Plan B Appeal: Order 'Undermines' FDA

In a move that has disappointed reproductive rights advocates, the Justice Department is challenging a federal judge's order requiring the government to make the "Plan B" emergency birth-control pill available over the counter to women of all ages.

The Justice Department's decision came just hours after the Food and Drug Administration last week approved over-the-counter sales of Plan B to women 15 and older. The FDA's approval was unrelated to the judge's order.

The Justice Department's Plan B appeal doesn't target the FDA. Rather, it takes aim at the federal judge's decision.

Top 10 Legal Issues for Single Moms

There are many single moms out there, including glitzy and glamorous ones. In fact, more than one-third of all American moms -- 36% -- were unmarried in 2011, according to a Census Bureau report released last week. For young moms 20 to 24, more than 60% were unmarried.

Aside from juggling work, child-rearing, and a personal life (that's well-deserved!), there are a variety of legal issues that single moms are likely to face.

Here are the Top 10 legal issues for single moms to keep in mind:

Is It Legal for Your Boss to Read Your Email?

Bosses know that many employees aren't just working on the job, they're also writing personal email. The employer trump card? Monitor employee email activity. But is it legal for your boss to read your email?

Generally, you don't have privacy rights in your emails at work. If you're on your employer's computer system, your employer can monitor your communications, as long as they have a valid reason for doing it.

So what reasons are considered valid?

N.J. Enacts 'Good Samaritan' Drug-Overdose Law

New Jersey is now the 12th state to enact protections for "Good Samaritans" in drug overdose cases, after Gov. Chris Christie signed a bill into law Thursday.

The new law passed in no small part due to the support of singer and New Jersey native Jon Bon Jovi, whom Christie credited as inspiration for signing the bill, reports The Star-Legder.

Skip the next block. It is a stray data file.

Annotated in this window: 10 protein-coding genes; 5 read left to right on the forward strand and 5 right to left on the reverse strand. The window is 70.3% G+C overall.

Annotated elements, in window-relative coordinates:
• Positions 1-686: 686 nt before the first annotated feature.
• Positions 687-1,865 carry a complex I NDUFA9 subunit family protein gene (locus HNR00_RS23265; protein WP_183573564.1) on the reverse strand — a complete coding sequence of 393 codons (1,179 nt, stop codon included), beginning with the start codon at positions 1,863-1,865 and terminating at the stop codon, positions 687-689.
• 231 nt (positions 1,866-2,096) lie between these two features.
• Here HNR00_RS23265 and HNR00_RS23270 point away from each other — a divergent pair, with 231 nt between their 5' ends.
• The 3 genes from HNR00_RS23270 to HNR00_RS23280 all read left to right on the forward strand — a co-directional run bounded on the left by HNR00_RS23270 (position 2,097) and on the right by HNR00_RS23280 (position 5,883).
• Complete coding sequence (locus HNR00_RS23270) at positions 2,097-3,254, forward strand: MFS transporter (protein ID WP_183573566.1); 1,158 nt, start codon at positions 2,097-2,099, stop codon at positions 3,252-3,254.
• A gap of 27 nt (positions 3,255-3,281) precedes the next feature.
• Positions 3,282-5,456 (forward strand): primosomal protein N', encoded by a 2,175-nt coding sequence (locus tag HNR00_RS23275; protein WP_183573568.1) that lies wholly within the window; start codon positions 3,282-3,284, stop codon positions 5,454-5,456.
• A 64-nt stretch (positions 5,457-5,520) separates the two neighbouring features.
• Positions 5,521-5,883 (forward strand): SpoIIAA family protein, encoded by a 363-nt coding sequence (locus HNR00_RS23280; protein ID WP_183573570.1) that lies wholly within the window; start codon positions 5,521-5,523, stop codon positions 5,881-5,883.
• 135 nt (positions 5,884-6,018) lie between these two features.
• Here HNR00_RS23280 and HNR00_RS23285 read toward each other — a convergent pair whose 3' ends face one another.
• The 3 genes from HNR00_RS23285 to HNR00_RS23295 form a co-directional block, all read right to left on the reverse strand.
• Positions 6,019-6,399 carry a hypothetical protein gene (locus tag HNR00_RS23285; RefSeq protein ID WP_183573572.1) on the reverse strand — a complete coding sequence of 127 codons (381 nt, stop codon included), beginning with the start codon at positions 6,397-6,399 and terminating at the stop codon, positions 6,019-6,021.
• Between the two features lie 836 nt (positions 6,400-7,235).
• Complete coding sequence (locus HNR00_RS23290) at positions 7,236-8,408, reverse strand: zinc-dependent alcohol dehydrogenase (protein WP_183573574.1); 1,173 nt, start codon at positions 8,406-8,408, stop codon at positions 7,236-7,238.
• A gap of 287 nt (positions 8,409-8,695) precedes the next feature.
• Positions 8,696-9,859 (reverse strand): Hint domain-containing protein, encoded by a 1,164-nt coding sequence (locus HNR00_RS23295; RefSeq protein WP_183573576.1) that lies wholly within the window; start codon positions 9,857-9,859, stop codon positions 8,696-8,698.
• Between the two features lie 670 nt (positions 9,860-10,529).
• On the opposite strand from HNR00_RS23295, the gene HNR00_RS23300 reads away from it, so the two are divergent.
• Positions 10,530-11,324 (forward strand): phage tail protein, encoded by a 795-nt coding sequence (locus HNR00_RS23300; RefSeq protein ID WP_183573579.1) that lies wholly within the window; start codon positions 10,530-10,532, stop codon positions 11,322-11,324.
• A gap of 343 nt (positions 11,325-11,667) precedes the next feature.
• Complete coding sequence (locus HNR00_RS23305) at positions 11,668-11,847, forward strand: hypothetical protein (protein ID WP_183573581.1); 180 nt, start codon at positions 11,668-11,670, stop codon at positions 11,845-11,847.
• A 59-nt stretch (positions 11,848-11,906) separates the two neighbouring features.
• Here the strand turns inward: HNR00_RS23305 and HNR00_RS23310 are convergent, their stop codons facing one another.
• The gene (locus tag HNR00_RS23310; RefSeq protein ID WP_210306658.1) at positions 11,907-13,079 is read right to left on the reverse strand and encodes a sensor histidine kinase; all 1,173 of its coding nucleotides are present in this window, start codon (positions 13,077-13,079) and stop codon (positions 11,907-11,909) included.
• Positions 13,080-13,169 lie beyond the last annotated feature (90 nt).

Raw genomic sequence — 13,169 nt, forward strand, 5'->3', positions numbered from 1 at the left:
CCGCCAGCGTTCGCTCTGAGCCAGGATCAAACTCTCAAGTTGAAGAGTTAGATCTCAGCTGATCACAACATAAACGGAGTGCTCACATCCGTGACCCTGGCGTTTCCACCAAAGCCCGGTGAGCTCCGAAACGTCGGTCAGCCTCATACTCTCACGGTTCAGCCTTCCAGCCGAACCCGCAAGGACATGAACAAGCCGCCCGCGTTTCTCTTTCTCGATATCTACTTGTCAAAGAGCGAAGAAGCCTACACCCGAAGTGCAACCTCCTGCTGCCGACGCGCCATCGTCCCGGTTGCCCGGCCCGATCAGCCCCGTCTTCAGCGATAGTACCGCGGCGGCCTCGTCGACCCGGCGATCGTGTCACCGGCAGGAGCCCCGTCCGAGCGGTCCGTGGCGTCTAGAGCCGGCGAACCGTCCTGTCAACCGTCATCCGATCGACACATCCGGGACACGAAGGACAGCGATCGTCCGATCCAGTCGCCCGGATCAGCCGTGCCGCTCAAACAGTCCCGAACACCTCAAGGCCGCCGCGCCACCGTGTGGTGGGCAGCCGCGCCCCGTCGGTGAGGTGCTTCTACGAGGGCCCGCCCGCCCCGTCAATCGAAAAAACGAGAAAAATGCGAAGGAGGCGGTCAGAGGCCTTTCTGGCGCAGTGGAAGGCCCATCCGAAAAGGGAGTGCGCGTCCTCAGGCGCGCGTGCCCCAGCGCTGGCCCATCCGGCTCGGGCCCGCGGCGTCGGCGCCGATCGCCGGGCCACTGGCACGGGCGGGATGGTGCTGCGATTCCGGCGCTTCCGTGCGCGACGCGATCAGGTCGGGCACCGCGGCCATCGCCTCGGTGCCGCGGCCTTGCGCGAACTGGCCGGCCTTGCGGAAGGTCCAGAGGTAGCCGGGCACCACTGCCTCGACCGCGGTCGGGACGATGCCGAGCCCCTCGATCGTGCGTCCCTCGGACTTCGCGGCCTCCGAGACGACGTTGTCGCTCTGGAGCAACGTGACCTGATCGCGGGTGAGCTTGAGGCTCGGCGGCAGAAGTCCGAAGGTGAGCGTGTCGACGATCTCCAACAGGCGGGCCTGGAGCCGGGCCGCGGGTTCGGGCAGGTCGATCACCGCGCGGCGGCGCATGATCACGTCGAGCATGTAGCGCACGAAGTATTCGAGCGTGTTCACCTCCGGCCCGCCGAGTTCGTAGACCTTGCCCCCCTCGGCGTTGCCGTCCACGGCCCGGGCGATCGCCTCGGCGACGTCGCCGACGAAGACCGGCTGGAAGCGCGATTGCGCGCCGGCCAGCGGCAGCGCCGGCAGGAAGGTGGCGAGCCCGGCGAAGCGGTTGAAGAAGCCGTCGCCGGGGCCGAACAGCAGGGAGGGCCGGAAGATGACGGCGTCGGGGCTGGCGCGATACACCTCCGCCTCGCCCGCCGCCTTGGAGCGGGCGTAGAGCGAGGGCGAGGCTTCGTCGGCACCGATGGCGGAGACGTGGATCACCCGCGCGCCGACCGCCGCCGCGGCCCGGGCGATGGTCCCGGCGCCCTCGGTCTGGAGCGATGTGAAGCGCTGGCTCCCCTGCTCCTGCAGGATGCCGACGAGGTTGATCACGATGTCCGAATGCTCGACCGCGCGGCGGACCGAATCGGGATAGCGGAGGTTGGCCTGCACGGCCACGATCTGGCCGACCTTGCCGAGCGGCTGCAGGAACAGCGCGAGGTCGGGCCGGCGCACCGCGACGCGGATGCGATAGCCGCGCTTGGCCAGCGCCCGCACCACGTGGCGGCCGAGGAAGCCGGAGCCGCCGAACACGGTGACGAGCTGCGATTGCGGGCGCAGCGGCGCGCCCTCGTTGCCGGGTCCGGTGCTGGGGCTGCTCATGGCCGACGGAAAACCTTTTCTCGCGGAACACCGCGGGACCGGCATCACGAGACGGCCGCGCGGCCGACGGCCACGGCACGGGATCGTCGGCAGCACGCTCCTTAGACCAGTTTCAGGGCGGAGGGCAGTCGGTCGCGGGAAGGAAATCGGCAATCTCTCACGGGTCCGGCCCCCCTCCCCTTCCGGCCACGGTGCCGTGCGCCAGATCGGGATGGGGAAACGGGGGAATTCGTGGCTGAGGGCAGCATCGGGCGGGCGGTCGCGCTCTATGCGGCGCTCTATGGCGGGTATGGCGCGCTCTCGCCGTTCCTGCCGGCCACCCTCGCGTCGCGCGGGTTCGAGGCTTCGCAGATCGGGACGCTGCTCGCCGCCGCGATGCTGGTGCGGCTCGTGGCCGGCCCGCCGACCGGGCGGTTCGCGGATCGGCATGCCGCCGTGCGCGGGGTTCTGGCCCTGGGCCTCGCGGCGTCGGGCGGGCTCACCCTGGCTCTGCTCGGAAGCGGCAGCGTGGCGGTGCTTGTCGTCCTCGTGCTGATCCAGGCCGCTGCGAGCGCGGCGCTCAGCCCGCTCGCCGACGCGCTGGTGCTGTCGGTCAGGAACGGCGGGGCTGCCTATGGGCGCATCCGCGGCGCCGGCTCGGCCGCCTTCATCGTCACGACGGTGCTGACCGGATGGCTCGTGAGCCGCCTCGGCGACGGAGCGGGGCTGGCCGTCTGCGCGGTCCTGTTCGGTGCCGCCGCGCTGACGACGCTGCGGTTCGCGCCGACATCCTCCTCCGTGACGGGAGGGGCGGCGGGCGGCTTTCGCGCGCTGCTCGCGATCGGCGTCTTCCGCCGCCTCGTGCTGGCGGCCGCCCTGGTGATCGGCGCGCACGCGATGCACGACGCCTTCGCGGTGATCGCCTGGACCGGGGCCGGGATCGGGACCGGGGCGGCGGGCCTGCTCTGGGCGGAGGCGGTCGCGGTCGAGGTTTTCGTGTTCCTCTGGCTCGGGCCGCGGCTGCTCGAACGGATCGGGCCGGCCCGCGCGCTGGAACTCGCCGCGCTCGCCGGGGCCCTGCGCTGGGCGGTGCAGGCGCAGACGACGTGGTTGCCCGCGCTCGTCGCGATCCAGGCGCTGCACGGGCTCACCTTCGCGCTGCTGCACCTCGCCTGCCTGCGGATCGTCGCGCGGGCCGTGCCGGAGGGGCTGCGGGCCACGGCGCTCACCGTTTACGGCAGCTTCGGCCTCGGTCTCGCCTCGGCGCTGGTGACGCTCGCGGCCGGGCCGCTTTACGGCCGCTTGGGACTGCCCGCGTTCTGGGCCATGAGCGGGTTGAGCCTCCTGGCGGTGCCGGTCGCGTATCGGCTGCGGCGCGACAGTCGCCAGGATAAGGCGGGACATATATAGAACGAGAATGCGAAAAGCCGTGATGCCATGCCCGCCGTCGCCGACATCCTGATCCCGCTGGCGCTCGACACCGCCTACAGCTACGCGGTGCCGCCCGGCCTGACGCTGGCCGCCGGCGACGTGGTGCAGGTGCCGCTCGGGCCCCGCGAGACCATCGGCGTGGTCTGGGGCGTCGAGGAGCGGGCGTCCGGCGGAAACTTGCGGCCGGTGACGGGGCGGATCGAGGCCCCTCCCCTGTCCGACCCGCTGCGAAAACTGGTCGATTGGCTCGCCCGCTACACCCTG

Now that this law is passed, Good Samaritans can feel free to call 911 to report drug overdoses without fear of legal consequences for the caller or the drug-overdose victim.

Rhode Island Gay Marriages to Begin Aug. 1

Rhode Island's first gay marriages are set for August 1, now that Gov. Lincoln Chafee has signed a bill to legalize same-sex marriage in the state.

The law was enacted almost immediately after it passed the state's House of Representatives on Thursday, with Gov. Chafee proudly saying that "you are now free to marry the person you love," Reuters reports.

With Rhode Island becoming the sixth and final New England state to approve marriage equality -- and the 10th to do so nationwide -- the law brings a long awaited series of benefits and privileges to devoted same-sex couples.

Legal How-To: Fighting Red-Light Camera Tickets

Red-light cameras can be a major pain for any driver who has received a ticket. But there are some potential ways to fight red-light camera tickets on your own.

Aside from the fact that many jurisdictions are now finding that red-light cameras cause more harm than good, to be convicted of a traffic offense without any witness is, generally speaking, ludicrous.

Here's how you may be able to fight your red-light camera ticket and potentially avoid paying a hefty fine:

Ex-Hooker's Daughters Win Money in Estate Fight

It's the untold sequel to "Pretty Woman": A judge has ruled that the young daughters of a former prostitute have a valid claim to a slain Silicon Valley millionaire's estate. But the ex-hooker's estate fight isn't over yet.

Whether the daughters are entitled to half of Ravi Kumra's estate -- which is currently in the hands of his two grown daughters from his recently ended marriage -- is still up in the air, reports the San Jose Mercury News.

Though parents most often seek to establish paternity in cases dealing with child support and custody, it can be equally as important when it comes to inheritance.

Fla. Gov. Vetoes Bill to End Permanent Alimony

Supporters of a bill to reform Florida's permanent alimony law say they will try again next year, after the governor's veto killed the measure late Wednesday.

Gov. Rick Scott explained his veto in a letter to the state Senate's president. "The retroactive adjustment of alimony could result in unfair, unexpected results," Scott said, according to The Tampa Tribune.

What exactly did the now-defunct bill call for?

FDA's 'Plan B' Plan Isn't What the Judge Ordered

Women and girls age 15 and over will soon be able to buy the Plan B "morning-after pill" without a prescription, thanks to a new FDA decision.

The Food and Drug Administration (FDA) is approving Plan B One-Step, commonly known as the "morning-after pill," to be sold over-the-counter alongside items like cough syrup and pain relievers.

The FDA's Plan B approval is a big deal in two ways:

Is Online Poker Legal Again?

Internet poker may be back to stay, at least in Nevada, where the first legal online poker website in years launched Tuesday.

But those looking to play a hand or two of virtual Hold 'Em may need to think twice before going all in, as the service is currently only available to Nevada residents, reports the Los Angeles Times.

With new laws allowing for Internet gambling in certain states, what does the future hold for future chipholders?